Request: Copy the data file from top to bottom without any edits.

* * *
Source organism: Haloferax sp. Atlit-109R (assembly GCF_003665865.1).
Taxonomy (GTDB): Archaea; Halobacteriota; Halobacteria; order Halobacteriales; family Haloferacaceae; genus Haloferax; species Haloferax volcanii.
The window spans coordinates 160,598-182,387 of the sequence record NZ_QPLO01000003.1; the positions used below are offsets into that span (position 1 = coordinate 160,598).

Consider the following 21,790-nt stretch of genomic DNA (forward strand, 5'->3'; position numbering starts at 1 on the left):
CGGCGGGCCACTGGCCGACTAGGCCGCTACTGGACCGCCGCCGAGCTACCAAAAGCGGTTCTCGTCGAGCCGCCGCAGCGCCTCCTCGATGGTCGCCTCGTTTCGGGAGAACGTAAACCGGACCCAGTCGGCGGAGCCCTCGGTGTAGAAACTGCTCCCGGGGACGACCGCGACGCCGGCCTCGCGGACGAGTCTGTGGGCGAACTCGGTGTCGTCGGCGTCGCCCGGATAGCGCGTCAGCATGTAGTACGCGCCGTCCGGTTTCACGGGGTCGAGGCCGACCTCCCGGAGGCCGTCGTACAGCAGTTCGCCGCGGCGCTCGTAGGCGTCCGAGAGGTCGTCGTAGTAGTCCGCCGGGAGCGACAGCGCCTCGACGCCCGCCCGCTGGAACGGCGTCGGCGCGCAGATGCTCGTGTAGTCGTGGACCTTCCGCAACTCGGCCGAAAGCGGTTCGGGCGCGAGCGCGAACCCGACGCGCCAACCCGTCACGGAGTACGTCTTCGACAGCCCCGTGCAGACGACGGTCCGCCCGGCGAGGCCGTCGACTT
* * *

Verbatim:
Source organism: Haloferax sp. Atlit-109R (assembly GCF_003665865.1).
Taxonomy (GTDB): Archaea; Halobacteriota; Halobacteria; order Halobacteriales; family Haloferacaceae; genus Haloferax; species Haloferax volcanii.
The window spans coordinates 160,598-182,387 of the sequence record NZ_QPLO01000003.1; the positions used below are offsets into that span (position 1 = coordinate 160,598).

Consider the following 21,790-nt stretch of genomic DNA (forward strand, 5'->3'; position numbering starts at 1 on the left):
CGGCGGGCCACTGGCCGACTAGGCCGCTACTGGACCGCCGCCGAGCTACCAAAAGCGGTTCTCGTCGAGCCGCCGCAGCGCCTCCTCGATGGTCGCCTCGTTTCGGGAGAACGTAAACCGGACCCAGTCGGCGGAGCCCTCGGTGTAGAAACTGCTCCCGGGGACGACCGCGACGCCGGCCTCGCGGACGAGTCTGTGGGCGAACTCGGTGTCGTCGGCGTCGCCCGGATAGCGCGTCAGCATGTAGTACGCGCCGTCCGGTTTCACGGGGTCGAGGCCGACCTCCCGGAGGCCGTCGTACAGCAGTTCGCCGCGGCGCTCGTAGGCGTCCGAGAGGTCGTCGTAGTAGTCCGCCGGGAGCGACAGCGCCTCGACGCCCGCCCGCTGGAACGGCGTCGGCGCGCAGATGCTCGTGTAGTCGTGGACCTTCCGCAACTCGGCCGAAAGCGGTTCGGGCGCGAGCGCGAACCCGACGCGCCAACCCGTCACGGAGTACGTCTTCGACAGCCCCGTGCAGACGACGGTCCGCCCGGCGAGGCCGTCGACTT